Arthur Lyman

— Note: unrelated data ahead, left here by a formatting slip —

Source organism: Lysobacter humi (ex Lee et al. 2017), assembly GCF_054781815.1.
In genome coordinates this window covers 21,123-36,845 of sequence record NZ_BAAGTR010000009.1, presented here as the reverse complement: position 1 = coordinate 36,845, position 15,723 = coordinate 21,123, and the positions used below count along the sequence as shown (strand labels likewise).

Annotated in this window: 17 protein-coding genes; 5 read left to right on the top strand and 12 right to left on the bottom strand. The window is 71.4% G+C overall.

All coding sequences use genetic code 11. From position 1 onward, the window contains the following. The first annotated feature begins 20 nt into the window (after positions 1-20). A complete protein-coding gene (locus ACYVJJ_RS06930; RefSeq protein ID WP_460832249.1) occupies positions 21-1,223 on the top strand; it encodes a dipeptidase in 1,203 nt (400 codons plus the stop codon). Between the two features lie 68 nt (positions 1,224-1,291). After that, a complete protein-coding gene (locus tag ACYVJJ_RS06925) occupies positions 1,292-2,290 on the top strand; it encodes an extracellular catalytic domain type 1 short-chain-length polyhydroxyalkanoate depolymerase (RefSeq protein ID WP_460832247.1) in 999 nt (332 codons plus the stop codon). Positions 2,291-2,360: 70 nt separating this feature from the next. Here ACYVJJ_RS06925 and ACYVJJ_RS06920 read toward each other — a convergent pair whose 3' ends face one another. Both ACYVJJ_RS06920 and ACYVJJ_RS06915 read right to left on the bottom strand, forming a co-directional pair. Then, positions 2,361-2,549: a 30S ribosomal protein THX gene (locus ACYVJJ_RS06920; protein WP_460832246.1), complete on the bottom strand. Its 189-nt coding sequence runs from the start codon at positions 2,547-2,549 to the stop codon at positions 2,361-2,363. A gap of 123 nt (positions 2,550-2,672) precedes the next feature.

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By the mid- to late '60s, Arthur Lyman (vibraphone/marimba) had carved himself a comfortable musical niche that typically yielded several new long-players a year. Each inevitably contained a mixture of concurrent pop chart hits, folk songs from around the globe, numbers from the stage and screen, as well as a few cuts steeped in sheer and unadulterated exotica. It is fairly obvious the contents were aimed squarely at the liberated, hip, and otherwise swinging denizens of the burgeoning sexual revolution -- right down to the sensually enticing LP jacket artwork. Opening the platter and setting the affable tenor is the woozy and romantic title piece "Aphrodisia." Lyman's leads glisten over the steady, unhurried refrain. All the while, the sparse percussive Polynesian ambience surrenders to the occasional bird call and jungle whistle. On the opposite side of the spectrum is the frolicking update of the familiar melody "Billy Boy." The brisk tempo -- rivaling the likes of Mitch Ryder & the Detroit Wheels' take of "C.C. Rider" -- allows Lyman in particular to reveal his formidable jazz chops. Nowhere is that as evident as the excellent syncopated improvisation that occurs right after the first verse when the entire ensemble let loose. Bobby Hebb's "Sunny" became a touchstone for instrumentalists who -- like Lyman and company -- were looking for modern material to adapt and include in their repertoire. They lift the number into a playful fusion of their own singular sound rooted in a freewheeling rhythm & blues. The reflective "Old Plantation" goes deeper to capture a pensive and expressive side to the band's performance style. Likewise in doing so, they exemplify Lyman's oft uncredited less is more approach. "Mexico" is imbued with not only a hearty and tuneful joie de vivre, but the sturdy marching cadence suggests a feeling of a rich heritage. Followers and enthusiasts of exotica should take note of the outstanding "Mas Que Nada." While the inspiration is clearly rooted in Sergio Mendes' better-known rendering, Lyman is able to take it into the realm of post-bop jazz via his tastefully liberating arrangement. The quaint "One Paddle -- Two Paddle" stands out for its rare use of vocals in an organic tropical esthetic, while "O O" is a return to the visceral and carnal world. A slinky and syncopated introduction yields to a seductive and charming piano and woodwind combination taking full advantage of the juicy jungle jive. Indigenous music of North America via the simple and lovely "All My Trials" and the Asian-informed "Kyoto" offer an interesting juxtaposition of styles, each of which Lyman and crew impeccably execute. Meanwhile, back on the isles, the intricate Hawaiian ode "Kuu Ipo Ika Hee" resounds with the opulence of an unspoiled beach and sunset. Aphrodisia dips back into the contemporary scene, concluding with an infectiously rousing reading of "Goin' Out of My Head." In 2008, Collectors' Choice Music paired up the Arthur Lyman platters Latitude 20 (1967) and Aphrodisia onto a single CD -- making both titles available for the first time in decades.

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